At about noon all my guilt (and energy) was gone, but overall I'd say it was a good day and I only
On the days when John-John stays home, it's a rule that he must go outside to "march and breathe deeply about the grounds" a la the Von Trapp family. So the first thing we did was set out on an adventure (he bikes; I walk).
Getting out the door for any activity is always a huge production in our house that involves several attempts at finding enough coats, hats, coffee, keys, chapstick, confidence, etc. This is complicated by the fact that I wear Sam strapped to my chest in a five foot long fabric baby wrap and always realize that I have neither socks nor shoes on after strapping him in. I usually realize that John doesn't have socks and shoes on after we've walked half a mile.
Today the getting-ready process was further complicated by the need to bring Sam the Penguin. It was Exercise # 8,736,999 in the game of Testing Mama's Patience, but finally I gave in and helped him make his dreams come true by strapping Sam into our Mei Tai wrap.
I was thinking it'd never last, but would you believe that the child wore that Penguin on his back (while riding a bike) for two miles?
One of the more exciting points of interest along our walk was a fire hydrant test zone. To John's dismay, the "Worker Guy" turned off the hydrant just as we were approaching. Apparently John had it in mind to "ride through the spray." Come to find out, that would've been an extremely bad idea as a hydrant throws out 75 pounds of water pressure and would've knocked him clear into the next county.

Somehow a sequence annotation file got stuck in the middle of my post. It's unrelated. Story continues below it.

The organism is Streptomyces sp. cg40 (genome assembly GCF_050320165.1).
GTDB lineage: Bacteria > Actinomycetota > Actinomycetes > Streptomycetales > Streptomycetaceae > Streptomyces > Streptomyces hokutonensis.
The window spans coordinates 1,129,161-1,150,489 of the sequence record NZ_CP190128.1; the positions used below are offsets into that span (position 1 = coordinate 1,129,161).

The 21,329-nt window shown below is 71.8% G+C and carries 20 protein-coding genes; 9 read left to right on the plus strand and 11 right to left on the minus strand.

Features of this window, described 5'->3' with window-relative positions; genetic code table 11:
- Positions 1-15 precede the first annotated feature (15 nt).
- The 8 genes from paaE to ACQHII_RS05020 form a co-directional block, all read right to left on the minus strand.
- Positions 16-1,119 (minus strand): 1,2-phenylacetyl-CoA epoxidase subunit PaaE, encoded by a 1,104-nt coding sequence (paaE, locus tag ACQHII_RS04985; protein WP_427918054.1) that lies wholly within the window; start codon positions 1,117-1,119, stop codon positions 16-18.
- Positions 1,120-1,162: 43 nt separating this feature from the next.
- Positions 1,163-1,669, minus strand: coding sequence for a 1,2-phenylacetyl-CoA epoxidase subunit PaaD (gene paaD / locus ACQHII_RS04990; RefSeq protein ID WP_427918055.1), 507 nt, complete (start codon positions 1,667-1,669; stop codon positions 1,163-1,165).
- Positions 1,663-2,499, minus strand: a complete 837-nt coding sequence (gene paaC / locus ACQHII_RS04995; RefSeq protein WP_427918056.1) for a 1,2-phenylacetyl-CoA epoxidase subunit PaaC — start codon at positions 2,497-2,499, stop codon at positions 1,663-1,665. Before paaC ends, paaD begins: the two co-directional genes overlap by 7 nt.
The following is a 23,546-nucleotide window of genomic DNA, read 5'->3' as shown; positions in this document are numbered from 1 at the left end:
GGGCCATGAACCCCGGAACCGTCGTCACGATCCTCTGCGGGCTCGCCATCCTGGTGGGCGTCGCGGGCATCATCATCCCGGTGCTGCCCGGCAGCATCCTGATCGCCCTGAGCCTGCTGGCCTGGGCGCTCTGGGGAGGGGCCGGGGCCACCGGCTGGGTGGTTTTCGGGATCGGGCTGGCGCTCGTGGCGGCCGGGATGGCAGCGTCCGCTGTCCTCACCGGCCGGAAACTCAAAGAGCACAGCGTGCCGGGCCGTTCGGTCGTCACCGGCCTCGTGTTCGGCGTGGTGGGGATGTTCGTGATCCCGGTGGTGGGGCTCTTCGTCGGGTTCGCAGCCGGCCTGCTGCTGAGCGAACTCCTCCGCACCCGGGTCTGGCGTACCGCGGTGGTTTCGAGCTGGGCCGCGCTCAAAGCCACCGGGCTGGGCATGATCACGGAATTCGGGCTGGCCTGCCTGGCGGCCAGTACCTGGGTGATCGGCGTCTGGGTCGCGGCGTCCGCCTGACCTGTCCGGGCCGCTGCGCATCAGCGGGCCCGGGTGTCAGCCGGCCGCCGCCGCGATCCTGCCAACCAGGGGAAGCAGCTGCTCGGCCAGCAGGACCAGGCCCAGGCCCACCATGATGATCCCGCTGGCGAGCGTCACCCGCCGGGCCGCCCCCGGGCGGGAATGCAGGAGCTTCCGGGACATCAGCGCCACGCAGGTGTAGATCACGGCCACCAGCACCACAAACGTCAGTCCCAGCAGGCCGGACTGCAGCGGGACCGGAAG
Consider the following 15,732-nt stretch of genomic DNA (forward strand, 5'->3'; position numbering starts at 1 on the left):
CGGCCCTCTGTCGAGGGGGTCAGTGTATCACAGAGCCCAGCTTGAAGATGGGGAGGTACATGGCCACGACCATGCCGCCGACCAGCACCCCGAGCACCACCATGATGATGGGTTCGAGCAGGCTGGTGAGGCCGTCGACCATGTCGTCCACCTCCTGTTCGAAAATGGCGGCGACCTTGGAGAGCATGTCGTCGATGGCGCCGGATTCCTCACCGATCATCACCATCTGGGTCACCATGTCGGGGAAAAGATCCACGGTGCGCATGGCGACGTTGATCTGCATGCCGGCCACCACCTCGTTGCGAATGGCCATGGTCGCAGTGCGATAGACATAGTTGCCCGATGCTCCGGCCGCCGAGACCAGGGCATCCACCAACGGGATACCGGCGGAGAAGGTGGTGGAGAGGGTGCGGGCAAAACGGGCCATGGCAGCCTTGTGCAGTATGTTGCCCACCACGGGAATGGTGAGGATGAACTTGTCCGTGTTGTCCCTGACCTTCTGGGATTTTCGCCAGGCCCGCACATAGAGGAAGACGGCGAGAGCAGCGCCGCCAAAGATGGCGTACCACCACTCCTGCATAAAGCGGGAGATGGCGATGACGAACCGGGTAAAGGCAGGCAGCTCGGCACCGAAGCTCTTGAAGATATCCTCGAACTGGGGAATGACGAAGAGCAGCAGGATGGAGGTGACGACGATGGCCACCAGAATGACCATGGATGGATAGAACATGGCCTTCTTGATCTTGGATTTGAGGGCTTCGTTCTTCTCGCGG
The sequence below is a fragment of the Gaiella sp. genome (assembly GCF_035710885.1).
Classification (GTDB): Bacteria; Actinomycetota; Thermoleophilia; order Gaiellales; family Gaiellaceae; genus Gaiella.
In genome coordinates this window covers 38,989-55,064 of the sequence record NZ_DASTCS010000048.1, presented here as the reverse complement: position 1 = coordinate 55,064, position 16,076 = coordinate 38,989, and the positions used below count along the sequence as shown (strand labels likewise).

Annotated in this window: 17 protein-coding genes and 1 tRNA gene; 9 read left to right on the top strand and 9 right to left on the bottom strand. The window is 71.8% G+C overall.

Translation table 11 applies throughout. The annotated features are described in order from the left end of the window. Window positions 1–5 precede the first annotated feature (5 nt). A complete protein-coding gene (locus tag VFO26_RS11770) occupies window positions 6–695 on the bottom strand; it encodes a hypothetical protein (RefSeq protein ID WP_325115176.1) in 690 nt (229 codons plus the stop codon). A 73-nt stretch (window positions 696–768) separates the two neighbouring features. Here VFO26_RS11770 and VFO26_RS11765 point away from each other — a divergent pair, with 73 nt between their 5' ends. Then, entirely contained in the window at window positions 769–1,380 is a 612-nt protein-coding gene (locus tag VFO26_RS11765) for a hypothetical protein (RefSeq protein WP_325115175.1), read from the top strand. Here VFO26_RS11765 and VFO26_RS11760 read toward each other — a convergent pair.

After he stopped crying about "never ever getting to have any fun with fire hydrants," I struck up a conversation with the Worker Guy, an employee of Metro Water Services:
Me: Are you gonna check all the hydrants on this street?
Him: No ma'am. They've got me doing random stops. After this one here, I'm going way across town. I used to do it all in one area each day and I liked that, but now they've got this computer program that randomly chooses a hydrant for me to check. Don't make sense to me cuz it doesn't really mean that all the hydrants in a neighborhood are working good just because one is doing fine. Plus, it's a lot more driving.
Me: Oh, that's too bad. Not only does it seem less safe, it also uses more gasoline.
Him: Well, Metro pays for the gas.
Him: Hey little man, you got holes in your jeans!
As we walked away, I had to wonder whether he really thought that my concern was about his having to pay for the gasoline in the clearly marked METRO WATER SERVICES truck (rather than the environmental consequences), or--more importantly--did he only notice the holey jeans and not the large Emperor penguin strapped to the child's back in an ancient-Chinese-style baby carrier?
Later, just before John crashed into Bob and Betty's faux Golden Gate Bridge, I overheard him having the following pretend conversation. Though I'm not positive, I'm guessing that he was playing the roles of a school-age Sam (the brother, not the penguin) and another kid:
Sam: You better not mess with me or I'll tell my big brother.
Kid: Oh yeah, who's your brother?
Sam: You know, he's the one with the big penguin strapped to his back.
I think this could really catch on as a strategy to be taught in the anti-bullying programs in public schools these days: Forget weapons, all you really need is a Penguin in a Mei Tai.